When we premiered at FrightFest, it premiered completely cold — no stills, no trailer, nothing. And that was, I think, the best way to see the movie because the audience had no idea what they were going to see. That was very hard to do. Of course now we’re 18 days out from the release, so of course we have a trailer and we’re doing interviews, but at least people are kind of just hearing about it now. There isn’t going to be a year and a half of reading reviews from festivals or hearing about awards and setting expectations. A lot of people, when they see this, are really going to have no idea what to expect, and I think that that’s the best way to see it.
Obviously when you’re starting out writing it or coming up with the idea, there are a bunch of different ways that you could tell a story like this: you could do it as a straight narrative, but you decided to do it as a documentary. How do you then make the decision to pull in yourself and your own life? Was that a creative decision or was that more like “Well, I know I’m always available so I can always shoot and be in the movie?”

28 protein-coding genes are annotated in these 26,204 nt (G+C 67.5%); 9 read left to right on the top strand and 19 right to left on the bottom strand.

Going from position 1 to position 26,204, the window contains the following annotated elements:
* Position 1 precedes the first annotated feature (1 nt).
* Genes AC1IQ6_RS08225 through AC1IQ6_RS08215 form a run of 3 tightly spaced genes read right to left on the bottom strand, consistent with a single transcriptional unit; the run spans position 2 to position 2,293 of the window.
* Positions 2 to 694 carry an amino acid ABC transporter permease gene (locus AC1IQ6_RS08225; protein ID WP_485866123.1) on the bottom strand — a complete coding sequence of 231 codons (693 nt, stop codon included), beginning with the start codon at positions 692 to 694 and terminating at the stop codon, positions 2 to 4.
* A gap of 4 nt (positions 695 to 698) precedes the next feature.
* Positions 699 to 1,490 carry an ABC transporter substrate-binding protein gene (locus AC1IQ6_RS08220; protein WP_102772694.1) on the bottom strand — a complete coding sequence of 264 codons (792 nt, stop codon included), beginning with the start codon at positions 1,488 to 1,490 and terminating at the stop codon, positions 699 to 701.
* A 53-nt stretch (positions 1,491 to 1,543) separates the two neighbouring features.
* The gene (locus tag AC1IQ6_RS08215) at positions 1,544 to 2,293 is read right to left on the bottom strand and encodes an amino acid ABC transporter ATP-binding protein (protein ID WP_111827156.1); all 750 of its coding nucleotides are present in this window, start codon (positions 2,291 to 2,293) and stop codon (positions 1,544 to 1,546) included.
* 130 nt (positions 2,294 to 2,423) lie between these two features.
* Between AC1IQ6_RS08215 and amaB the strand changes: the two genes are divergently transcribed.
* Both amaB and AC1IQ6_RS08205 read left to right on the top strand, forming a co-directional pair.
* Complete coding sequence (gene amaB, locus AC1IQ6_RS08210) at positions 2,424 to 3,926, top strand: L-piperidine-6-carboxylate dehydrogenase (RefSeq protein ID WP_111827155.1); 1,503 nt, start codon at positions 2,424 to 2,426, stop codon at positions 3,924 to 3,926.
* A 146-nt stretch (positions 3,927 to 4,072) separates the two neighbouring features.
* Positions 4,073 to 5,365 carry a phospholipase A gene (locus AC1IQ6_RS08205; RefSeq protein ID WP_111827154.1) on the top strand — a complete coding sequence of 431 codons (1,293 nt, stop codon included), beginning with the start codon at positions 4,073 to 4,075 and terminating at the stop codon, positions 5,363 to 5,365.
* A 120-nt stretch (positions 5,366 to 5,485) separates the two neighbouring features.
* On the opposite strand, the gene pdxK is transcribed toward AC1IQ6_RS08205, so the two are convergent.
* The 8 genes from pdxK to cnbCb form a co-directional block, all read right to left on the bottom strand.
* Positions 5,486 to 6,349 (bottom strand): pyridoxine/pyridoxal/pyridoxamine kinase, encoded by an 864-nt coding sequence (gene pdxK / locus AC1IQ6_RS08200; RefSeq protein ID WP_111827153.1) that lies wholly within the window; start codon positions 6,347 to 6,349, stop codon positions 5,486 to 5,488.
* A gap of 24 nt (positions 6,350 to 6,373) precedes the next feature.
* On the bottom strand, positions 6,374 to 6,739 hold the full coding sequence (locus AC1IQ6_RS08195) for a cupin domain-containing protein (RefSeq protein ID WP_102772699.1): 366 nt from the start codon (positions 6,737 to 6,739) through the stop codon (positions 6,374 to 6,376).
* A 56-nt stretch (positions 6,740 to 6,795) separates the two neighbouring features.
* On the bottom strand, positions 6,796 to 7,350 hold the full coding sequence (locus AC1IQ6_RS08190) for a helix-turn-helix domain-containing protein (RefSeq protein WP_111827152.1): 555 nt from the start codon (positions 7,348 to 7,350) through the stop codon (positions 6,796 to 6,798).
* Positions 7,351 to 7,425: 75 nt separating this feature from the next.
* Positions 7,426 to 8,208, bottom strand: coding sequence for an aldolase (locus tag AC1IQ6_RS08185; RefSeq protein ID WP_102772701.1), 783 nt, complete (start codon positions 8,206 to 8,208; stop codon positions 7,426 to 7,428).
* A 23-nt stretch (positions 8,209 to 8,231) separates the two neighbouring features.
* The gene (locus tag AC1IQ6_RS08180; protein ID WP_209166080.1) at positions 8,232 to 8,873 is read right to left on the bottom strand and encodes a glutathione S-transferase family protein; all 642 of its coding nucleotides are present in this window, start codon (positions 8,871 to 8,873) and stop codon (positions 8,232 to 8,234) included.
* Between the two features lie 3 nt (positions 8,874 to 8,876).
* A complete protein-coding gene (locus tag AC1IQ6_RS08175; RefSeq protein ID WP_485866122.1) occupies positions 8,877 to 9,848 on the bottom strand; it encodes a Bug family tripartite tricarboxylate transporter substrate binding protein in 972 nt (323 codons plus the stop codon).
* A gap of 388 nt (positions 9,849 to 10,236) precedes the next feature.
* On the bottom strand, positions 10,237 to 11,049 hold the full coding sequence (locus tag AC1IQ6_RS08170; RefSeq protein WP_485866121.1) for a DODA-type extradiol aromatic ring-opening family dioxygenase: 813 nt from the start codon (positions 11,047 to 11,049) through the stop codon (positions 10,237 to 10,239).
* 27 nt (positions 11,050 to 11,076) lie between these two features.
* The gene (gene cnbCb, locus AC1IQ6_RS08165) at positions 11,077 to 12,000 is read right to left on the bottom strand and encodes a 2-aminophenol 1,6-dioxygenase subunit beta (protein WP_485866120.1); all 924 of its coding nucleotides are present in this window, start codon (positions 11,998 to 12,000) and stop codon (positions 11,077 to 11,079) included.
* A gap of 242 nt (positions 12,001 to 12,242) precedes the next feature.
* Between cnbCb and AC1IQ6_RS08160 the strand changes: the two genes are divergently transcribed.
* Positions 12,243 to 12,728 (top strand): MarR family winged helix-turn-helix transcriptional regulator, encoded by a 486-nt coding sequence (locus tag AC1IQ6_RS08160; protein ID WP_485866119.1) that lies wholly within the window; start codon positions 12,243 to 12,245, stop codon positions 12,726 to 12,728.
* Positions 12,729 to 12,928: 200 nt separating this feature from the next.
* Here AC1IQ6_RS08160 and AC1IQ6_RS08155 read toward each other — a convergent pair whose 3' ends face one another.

Adam Green: It really started when we got back from Sundance around this time five years ago after Frozen premiered. As proud as we are of that movie — and I still think it’s our best — originally the producers who put that film together had a first-look deal with Overture. Everybody felt like this was going to be the one that was going to be a wide release movie that was actually going have a real marketing campaign behind it, because we’d never had that before. All of our movies have been theatrically released, but never with any promotion or fanfare; it’s always been up to me to go and do conventions and stand outside and talk to whoever will listen to me about seeing my movie. What happened was, when Frozen was finished, Overture went out of business and the movie got kicked down to their sister company Anchor Bay. Which was great — I mean, I wouldn’t have a career if it wasn’t for Anchor Bay. They put out our first four films, and given the size of that company I think they did the best anybody could have done. But we were really depressed, because we knew that as much as Frozen was going to open on 100 screens, nobody was going to know.